Friday, March 9 Watch Venus and Jupiter, in the west at dusk, change orientation fast this week as they pass each other! The Big Dipper glitters high in the northeast these evenings, standing on its handle. You probably know that the two stars forming the front of the Dipper's bowl (currently on top) are the Pointers; they point to Polaris, currently to their left.
And, you may know that if you follow the curve of the Dipper's handle out and around by a little more than a Dipper length, you'll arc to Arcturus, now rising in the east.
But did you know that if you follow the Pointers backward the opposite way, you'll land in Leo?
Draw a line diagonally across the Dipper's bowl from where the handle is attached, continue far on, and you'll go to Gemini.
And look at the two stars forming the open top of the Dipper's bowl. Follow this line past the bowl's lip far across the sky, and you crash into Capella.
Saturday, March 10 The waning gibbous Moon forms a nice triangle with Saturn and Spica, once they're well up by 10 or 11 p.m. Tonight a 9.7-magnitude star in Orion will be occulted for up to 7 seconds by the fainter asteroid 57 Mnemosyne along a path crossing the U.S. from Delaware to southern California. The occultation happens within a few minutes of 4:19 Universal Time, depending on where you are. Charts and details.
Daylight-saving time begins (for most of North America) at 2 a.m. Sunday morning. Clocks "spring ahead" 1 hour.
The gas and dust tails of Comet Garradd now point in almost opposite directions! Or so it appears. In fact, from Earth's perspective, the physically thin, flat dust tail appears nearly edge-on as a broad fan spanning from left, through just below the comet's head as seen here, to the right nearly to the gas tail. We are looking almost straight down the tail. Paolo Candy in Italy took this image on February 25th. Stars are trails because Candy tracked multiple exposures on the comet's moving nucleus.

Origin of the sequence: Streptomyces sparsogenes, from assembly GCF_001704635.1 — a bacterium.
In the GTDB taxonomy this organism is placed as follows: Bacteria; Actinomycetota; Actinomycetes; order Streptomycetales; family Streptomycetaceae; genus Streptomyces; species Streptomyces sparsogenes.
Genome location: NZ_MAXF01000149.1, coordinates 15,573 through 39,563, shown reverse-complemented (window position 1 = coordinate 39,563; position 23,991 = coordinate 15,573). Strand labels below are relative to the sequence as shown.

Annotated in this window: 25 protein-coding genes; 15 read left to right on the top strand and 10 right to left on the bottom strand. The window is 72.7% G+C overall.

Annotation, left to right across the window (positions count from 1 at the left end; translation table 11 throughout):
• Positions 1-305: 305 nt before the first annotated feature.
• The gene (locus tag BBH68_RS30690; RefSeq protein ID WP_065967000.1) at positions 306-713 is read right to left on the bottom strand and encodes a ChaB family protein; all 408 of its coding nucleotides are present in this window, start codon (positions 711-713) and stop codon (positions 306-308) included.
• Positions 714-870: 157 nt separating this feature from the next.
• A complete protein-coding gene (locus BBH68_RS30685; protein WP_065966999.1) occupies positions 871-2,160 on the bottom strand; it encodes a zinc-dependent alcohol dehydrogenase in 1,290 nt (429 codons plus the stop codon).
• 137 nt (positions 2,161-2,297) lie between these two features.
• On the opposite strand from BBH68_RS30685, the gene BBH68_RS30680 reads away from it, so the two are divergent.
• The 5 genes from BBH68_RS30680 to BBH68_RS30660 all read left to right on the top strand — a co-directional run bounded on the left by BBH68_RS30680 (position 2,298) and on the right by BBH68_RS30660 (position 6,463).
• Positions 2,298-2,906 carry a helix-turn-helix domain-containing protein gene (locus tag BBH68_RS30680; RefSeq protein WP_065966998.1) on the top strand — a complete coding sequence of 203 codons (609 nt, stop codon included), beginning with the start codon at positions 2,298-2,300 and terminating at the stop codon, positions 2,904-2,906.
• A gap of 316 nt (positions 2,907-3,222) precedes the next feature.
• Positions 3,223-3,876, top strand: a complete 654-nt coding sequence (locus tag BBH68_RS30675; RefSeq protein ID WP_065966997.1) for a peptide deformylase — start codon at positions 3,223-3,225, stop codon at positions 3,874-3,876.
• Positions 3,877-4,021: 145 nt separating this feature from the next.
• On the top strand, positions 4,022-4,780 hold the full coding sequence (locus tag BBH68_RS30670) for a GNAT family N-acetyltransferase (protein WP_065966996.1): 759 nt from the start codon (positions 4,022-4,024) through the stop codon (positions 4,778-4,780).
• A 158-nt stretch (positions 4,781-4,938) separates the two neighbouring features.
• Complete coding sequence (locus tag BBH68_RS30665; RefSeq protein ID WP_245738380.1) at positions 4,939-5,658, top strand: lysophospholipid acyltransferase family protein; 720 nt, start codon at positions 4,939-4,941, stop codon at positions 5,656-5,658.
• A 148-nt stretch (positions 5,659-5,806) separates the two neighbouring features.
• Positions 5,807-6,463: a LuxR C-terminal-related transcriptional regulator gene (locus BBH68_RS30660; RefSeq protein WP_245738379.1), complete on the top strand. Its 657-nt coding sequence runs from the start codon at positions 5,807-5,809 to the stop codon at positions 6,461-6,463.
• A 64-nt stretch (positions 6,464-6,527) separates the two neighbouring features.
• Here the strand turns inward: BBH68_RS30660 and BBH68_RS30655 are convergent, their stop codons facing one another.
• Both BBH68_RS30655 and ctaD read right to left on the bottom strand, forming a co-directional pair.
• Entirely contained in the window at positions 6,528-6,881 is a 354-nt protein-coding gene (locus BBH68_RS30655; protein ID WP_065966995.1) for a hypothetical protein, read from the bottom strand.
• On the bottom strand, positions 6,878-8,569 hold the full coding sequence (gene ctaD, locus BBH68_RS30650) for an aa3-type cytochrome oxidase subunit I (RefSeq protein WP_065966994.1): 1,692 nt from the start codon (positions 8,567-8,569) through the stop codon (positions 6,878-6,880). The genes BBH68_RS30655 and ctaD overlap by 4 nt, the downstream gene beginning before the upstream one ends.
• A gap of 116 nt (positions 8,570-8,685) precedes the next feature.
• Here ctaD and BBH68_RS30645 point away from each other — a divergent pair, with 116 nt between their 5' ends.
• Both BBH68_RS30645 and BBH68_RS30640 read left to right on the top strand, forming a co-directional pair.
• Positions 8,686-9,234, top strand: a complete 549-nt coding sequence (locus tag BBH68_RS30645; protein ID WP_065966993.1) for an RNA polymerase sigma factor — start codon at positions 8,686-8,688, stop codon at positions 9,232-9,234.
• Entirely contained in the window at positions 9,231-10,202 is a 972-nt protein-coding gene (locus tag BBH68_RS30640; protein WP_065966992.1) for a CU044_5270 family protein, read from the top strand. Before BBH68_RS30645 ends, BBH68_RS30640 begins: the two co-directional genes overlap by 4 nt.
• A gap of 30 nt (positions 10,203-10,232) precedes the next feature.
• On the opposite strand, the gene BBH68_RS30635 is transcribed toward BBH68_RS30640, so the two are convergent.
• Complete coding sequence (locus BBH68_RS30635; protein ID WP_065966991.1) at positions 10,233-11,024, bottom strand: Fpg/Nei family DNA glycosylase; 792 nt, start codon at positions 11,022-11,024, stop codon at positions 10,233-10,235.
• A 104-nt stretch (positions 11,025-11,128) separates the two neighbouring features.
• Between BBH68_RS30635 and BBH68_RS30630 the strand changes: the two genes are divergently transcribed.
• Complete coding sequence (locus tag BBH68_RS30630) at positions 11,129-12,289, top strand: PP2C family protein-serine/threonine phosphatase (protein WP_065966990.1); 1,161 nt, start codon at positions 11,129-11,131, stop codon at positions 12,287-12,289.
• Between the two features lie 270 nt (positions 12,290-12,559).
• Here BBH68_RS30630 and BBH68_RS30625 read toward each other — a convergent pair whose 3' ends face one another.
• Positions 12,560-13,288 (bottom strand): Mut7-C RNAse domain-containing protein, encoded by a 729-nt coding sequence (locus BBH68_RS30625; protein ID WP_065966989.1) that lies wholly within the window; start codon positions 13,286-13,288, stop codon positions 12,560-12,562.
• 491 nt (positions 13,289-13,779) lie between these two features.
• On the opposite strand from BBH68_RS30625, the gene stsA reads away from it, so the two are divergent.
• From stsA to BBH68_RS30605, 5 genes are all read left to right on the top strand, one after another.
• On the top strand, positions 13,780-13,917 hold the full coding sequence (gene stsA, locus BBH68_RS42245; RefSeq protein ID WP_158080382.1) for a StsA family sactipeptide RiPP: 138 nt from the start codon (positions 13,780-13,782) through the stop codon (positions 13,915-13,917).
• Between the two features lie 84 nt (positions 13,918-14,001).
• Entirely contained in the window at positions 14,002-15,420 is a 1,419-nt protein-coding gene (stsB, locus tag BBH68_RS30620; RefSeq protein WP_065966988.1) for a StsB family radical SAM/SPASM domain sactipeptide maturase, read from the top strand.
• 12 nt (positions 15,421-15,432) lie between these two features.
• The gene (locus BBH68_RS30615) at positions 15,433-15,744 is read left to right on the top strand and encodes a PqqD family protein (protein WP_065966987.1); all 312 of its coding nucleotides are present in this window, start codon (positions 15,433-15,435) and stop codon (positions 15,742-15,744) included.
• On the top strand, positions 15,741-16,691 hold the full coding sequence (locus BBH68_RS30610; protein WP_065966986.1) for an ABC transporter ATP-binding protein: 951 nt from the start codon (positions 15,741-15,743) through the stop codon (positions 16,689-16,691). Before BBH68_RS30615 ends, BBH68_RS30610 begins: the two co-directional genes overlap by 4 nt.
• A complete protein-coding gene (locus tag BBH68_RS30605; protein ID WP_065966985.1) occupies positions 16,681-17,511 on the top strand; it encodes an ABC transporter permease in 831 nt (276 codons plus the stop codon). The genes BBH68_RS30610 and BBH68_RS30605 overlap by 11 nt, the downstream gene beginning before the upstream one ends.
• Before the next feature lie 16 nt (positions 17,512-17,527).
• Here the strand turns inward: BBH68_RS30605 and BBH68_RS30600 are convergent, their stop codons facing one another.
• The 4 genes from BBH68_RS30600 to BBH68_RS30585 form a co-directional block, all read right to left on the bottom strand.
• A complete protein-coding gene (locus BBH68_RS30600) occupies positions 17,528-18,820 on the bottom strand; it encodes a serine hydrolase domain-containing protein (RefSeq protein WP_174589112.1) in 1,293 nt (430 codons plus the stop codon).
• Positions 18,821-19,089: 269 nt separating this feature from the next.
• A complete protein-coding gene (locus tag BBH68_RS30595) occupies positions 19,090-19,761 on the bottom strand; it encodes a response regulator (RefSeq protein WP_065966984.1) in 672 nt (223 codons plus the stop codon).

Sunday, March 11 With the Moon gone from the evening sky, start checking in once again on hardy Comet Garradd. Still about magnitude 6.5, it's not far off the bowl of the Little Dipper. That makes it well placed for viewing all night. See our article and chart in the March Sky & Telescope, page 60, or online.
Monday, March 12 Venus and Jupiter are now almost at their closest together, appearing 3.1° apart this evening. Watch their orientation change drastically from day to day now that they're so close.
Tuesday, March 13 Venus and Jupiter appear closest together tonight: 3.0°.
Whether Jupiter and Venus will appear precisely level in the twilight this evening depends on your location. These sky scenes are always drawn for someone at latitude 40° north, longitude 90° west (the middle of North America).
Look for the stars of Aries off to the planets' right. Mercury far below is greatly faded compared to last week.
Wednesday, March 14 Last-quarter Moon (exact at 9:25 p.m. EDT on this date). The Moon rises around the middle of the night. As dawn begins Thursday morning it's above the Teapot of Sagittarius.